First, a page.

DR: Presuming the world is still here in three years! I don’t have anything as out there as that, but I think Stories will be the main way people communicate on Instagram, the main way people communicate on Facebook, more than link posts. I think Stories will end up becoming more lasting and less and less ethereal.

ACS: WeChat is going to become increasingly important. Each time I go to China I get surprised by something new on WeChat. It’s a combination of everything, in one single app, which is unbelievable.

SW: If you look back three years ago and you look at the innovation in the last three years you think the world moves very fast, but if you look back 20 years you’ll find it doesn’t at all, because we’re still in a place where most organizations are doing social media really really badly, because they’re not listening.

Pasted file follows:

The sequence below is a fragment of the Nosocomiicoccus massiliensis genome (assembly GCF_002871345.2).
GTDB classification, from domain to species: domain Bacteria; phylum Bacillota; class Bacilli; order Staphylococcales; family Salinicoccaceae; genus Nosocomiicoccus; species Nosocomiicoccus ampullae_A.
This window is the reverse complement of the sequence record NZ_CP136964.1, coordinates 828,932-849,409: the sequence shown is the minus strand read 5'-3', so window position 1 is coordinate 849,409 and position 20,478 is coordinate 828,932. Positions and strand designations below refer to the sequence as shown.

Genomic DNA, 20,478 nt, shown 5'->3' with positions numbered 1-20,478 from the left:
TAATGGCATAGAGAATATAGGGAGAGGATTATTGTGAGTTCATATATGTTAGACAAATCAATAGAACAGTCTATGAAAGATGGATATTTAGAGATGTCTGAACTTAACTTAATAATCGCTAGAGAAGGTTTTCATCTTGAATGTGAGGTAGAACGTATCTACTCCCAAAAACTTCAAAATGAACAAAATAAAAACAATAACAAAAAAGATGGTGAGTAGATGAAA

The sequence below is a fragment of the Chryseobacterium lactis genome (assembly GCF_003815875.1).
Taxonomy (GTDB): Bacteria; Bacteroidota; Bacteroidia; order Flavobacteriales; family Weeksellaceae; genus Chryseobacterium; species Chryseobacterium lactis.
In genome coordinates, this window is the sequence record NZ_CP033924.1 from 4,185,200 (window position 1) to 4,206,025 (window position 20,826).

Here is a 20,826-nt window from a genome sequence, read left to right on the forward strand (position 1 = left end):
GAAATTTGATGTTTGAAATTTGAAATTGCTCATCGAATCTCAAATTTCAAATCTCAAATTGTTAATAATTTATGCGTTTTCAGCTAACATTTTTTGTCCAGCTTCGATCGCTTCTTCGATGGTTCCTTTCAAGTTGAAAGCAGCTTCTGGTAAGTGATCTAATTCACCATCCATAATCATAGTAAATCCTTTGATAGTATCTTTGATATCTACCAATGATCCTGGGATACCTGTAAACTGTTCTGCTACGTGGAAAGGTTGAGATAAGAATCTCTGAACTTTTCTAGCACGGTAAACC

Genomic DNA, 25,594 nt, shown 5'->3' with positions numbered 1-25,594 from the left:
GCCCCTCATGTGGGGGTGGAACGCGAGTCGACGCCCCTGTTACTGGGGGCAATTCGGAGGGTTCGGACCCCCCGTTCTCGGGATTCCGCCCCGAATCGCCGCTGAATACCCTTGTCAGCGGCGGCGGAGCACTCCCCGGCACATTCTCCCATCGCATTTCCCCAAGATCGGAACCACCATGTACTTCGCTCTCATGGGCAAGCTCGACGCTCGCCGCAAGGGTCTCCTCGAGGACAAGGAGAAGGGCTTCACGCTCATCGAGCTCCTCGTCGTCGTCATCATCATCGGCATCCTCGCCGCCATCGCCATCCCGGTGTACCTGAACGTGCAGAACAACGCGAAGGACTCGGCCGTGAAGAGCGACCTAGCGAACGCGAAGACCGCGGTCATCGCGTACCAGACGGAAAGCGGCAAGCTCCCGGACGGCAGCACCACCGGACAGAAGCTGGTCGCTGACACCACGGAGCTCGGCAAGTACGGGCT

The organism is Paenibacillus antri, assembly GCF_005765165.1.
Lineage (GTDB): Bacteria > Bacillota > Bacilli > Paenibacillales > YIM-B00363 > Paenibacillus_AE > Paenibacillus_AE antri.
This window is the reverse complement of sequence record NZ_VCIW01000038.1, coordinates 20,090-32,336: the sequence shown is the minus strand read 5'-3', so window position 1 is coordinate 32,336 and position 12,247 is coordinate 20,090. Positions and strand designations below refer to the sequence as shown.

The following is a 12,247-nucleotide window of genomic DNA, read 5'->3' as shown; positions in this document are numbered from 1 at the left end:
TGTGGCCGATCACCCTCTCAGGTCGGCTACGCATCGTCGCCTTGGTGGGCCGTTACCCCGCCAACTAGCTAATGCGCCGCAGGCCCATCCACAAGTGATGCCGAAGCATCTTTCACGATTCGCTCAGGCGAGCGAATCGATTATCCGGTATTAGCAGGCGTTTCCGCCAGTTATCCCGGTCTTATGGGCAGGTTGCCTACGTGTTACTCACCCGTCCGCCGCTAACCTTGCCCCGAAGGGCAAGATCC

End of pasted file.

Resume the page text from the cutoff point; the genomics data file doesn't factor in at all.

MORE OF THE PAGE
In terms of organizational communication, I think it’s going to be my lifetime before brands are doing it properly. From a technology point of view, the conversation has pivoted away from AR and VR and into voice, and we’re now talking to devices rather than typing. That’s one I’m looking at.

And that’s where we wrapped it up. Thanks again to all our panelists who contributed to a great event.

If you’d like to see how data can impact your business and content strategy, take a tour of NewsWhip Spike.

Benedict Nicholson

Benedict Nicholson is the Head of Research and Editorial at NewsWhip. An Englishman in New York, he is interested in the intersection of PR, brands, and journalism, and the trends and innovation around that.

Email Benedict via benedict.nicholson@newswhip.com.